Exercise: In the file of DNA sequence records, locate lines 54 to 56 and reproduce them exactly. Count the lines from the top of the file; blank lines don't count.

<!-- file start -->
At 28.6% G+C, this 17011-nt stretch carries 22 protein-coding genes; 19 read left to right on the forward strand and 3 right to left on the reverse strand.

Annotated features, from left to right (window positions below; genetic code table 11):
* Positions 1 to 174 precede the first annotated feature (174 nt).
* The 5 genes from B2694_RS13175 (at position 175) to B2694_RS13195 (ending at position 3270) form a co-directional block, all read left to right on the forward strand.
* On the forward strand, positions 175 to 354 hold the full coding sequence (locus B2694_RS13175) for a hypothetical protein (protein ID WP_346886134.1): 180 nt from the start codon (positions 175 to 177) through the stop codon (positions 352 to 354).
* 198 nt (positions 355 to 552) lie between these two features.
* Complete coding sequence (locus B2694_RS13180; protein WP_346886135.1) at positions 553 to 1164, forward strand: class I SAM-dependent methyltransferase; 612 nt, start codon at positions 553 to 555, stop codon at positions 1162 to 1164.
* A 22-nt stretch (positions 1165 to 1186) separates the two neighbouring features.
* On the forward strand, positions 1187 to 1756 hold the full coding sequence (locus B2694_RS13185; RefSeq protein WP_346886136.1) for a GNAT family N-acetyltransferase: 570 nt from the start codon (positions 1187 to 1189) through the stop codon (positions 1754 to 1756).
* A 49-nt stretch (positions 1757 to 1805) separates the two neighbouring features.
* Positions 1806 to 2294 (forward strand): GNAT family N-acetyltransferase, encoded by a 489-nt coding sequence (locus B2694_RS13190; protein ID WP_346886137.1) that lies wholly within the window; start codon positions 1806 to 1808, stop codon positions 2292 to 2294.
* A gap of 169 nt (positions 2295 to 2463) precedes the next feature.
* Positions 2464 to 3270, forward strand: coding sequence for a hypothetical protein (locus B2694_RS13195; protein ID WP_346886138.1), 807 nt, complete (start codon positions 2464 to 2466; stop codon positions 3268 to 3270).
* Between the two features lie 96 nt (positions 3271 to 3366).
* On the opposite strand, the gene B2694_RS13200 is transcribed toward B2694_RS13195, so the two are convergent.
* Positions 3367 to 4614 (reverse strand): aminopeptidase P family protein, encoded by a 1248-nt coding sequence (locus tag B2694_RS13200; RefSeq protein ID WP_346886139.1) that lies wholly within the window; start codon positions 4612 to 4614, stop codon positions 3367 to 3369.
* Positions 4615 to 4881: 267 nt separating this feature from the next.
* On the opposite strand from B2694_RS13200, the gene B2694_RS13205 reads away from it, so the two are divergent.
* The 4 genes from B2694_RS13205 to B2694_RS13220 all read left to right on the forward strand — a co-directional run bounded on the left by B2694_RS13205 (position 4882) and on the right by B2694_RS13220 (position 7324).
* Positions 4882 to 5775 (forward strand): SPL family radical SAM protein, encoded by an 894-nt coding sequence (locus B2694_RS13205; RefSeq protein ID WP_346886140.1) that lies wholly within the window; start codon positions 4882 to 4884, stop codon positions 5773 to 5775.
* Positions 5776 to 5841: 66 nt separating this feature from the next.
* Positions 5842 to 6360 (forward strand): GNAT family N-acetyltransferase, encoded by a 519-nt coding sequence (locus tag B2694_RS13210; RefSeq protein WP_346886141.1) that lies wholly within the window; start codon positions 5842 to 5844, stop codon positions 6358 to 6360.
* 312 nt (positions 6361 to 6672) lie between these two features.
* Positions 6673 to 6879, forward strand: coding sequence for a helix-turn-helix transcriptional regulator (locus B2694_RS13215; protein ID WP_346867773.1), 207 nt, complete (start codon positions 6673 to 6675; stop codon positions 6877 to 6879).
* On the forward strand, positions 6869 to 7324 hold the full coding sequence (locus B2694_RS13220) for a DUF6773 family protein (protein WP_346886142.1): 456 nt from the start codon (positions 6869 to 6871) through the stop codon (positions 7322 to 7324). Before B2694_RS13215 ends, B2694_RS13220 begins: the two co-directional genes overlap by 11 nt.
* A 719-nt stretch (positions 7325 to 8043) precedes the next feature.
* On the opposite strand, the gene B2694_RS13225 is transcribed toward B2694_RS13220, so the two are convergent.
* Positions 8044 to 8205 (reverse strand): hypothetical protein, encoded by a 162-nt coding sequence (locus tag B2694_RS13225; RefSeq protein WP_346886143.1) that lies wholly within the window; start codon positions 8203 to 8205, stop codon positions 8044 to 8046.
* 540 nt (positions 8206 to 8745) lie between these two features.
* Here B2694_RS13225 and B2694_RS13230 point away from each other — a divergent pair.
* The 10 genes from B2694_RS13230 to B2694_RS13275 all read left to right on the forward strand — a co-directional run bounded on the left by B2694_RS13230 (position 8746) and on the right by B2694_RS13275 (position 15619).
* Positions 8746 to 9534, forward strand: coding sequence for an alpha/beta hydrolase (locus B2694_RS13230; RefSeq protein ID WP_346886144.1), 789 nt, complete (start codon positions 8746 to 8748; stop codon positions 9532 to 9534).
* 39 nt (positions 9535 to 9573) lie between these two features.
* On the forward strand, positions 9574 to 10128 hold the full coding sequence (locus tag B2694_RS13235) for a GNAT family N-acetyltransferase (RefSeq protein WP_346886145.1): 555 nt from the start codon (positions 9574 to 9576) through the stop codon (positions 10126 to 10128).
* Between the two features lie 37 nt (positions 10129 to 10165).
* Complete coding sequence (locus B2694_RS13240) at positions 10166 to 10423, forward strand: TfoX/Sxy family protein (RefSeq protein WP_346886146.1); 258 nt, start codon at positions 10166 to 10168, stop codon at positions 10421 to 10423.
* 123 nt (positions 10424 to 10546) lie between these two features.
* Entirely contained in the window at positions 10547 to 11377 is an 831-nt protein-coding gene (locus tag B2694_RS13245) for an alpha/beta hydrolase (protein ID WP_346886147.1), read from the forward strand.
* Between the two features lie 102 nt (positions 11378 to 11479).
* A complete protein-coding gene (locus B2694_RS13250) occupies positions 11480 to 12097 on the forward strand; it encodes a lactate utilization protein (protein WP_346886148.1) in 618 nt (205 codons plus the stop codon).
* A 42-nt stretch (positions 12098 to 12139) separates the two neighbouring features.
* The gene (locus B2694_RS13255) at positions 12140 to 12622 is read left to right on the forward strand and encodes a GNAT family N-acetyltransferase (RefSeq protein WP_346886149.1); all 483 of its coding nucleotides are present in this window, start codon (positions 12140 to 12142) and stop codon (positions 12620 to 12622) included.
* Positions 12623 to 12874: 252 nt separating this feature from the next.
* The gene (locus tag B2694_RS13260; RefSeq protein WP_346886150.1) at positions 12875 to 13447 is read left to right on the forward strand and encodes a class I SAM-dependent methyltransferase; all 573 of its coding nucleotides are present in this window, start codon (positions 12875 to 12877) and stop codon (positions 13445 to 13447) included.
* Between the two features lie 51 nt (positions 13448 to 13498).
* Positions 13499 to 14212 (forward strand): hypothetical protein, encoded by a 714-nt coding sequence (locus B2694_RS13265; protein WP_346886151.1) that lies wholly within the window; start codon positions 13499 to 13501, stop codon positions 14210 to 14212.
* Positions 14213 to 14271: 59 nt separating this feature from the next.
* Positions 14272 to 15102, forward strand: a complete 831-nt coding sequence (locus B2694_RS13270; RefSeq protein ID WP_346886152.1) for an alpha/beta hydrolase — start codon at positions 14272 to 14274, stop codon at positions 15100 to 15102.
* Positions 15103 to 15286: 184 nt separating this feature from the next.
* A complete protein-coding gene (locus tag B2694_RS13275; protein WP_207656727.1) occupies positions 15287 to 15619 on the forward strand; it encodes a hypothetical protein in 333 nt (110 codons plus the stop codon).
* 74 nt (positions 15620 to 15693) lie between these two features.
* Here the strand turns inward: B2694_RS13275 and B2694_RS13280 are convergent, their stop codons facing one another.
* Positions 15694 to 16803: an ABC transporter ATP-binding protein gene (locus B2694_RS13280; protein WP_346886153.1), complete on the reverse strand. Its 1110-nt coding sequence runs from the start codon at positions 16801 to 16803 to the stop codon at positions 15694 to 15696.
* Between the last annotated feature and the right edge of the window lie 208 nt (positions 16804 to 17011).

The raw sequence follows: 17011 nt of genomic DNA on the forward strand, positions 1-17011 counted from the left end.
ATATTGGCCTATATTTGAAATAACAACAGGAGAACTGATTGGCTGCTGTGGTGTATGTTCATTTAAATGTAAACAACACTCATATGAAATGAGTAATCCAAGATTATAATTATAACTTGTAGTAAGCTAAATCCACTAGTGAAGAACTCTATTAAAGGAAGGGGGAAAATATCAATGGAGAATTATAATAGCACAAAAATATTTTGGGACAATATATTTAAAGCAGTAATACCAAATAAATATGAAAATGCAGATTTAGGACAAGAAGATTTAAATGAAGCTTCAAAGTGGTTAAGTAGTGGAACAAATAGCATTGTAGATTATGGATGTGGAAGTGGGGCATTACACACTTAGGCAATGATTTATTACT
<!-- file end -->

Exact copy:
* Between the last annotated feature and the right edge of the window lie 208 nt (positions 16804 to 17011).

The raw sequence follows: 17011 nt of genomic DNA on the forward strand, positions 1-17011 counted from the left end.
ATATTGGCCTATATTTGAAATAACAACAGGAGAACTGATTGGCTGCTGTGGTGTATGTTCATTTAAATGTAAACAACACTCATATGAAATGAGTAATCCAAGATTATAATTATAACTTGTAGTAAGCTAAATCCACTAGTGAAGAACTCTATTAAAGGAAGGGGGAAAATATCAATGGAGAATTATAATAGCACAAAAATATTTTGGGACAATATATTTAAAGCAGTAATACCAAATAAATATGAAAATGCAGATTTAGGACAAGAAGATTTAAATGAAGCTTCAAAGTGGTTAAGTAGTGGAACAAATAGCATTGTAGATTATGGATGTGGAAGTGGGGCATTACACACTTAGGCAATGATTTATTACT